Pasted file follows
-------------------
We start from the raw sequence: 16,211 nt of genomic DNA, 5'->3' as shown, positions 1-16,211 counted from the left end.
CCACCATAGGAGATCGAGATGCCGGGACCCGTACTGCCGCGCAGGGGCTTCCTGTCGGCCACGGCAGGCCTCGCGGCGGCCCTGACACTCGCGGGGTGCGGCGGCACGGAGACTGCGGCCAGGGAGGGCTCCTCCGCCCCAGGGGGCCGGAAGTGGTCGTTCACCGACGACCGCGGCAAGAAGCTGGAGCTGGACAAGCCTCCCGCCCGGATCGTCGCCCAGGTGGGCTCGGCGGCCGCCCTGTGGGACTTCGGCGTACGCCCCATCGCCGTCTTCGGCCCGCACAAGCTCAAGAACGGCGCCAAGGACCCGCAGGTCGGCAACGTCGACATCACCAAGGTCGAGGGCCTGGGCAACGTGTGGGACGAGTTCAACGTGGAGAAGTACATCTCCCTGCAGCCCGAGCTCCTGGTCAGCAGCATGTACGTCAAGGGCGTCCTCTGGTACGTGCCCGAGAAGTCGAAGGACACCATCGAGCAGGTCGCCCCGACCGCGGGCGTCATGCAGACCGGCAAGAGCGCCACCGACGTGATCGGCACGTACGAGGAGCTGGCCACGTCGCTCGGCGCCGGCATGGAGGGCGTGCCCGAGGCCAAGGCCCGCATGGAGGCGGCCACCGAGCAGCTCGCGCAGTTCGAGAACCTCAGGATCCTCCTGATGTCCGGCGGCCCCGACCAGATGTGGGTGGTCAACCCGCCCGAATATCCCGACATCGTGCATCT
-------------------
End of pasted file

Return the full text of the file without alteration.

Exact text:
We start from the raw sequence: 16,211 nt of genomic DNA, 5'->3' as shown, positions 1-16,211 counted from the left end.
CCACCATAGGAGATCGAGATGCCGGGACCCGTACTGCCGCGCAGGGGCTTCCTGTCGGCCACGGCAGGCCTCGCGGCGGCCCTGACACTCGCGGGGTGCGGCGGCACGGAGACTGCGGCCAGGGAGGGCTCCTCCGCCCCAGGGGGCCGGAAGTGGTCGTTCACCGACGACCGCGGCAAGAAGCTGGAGCTGGACAAGCCTCCCGCCCGGATCGTCGCCCAGGTGGGCTCGGCGGCCGCCCTGTGGGACTTCGGCGTACGCCCCATCGCCGTCTTCGGCCCGCACAAGCTCAAGAACGGCGCCAAGGACCCGCAGGTCGGCAACGTCGACATCACCAAGGTCGAGGGCCTGGGCAACGTGTGGGACGAGTTCAACGTGGAGAAGTACATCTCCCTGCAGCCCGAGCTCCTGGTCAGCAGCATGTACGTCAAGGGCGTCCTCTGGTACGTGCCCGAGAAGTCGAAGGACACCATCGAGCAGGTCGCCCCGACCGCGGGCGTCATGCAGACCGGCAAGAGCGCCACCGACGTGATCGGCACGTACGAGGAGCTGGCCACGTCGCTCGGCGCCGGCATGGAGGGCGTGCCCGAGGCCAAGGCCCGCATGGAGGCGGCCACCGAGCAGCTCGCGCAGTTCGAGAACCTCAGGATCCTCCTGATGTCCGGCGGCCCCGACCAGATGTGGGTGGTCAACCCGCCCGAATATCCCGACATCGTGCATCT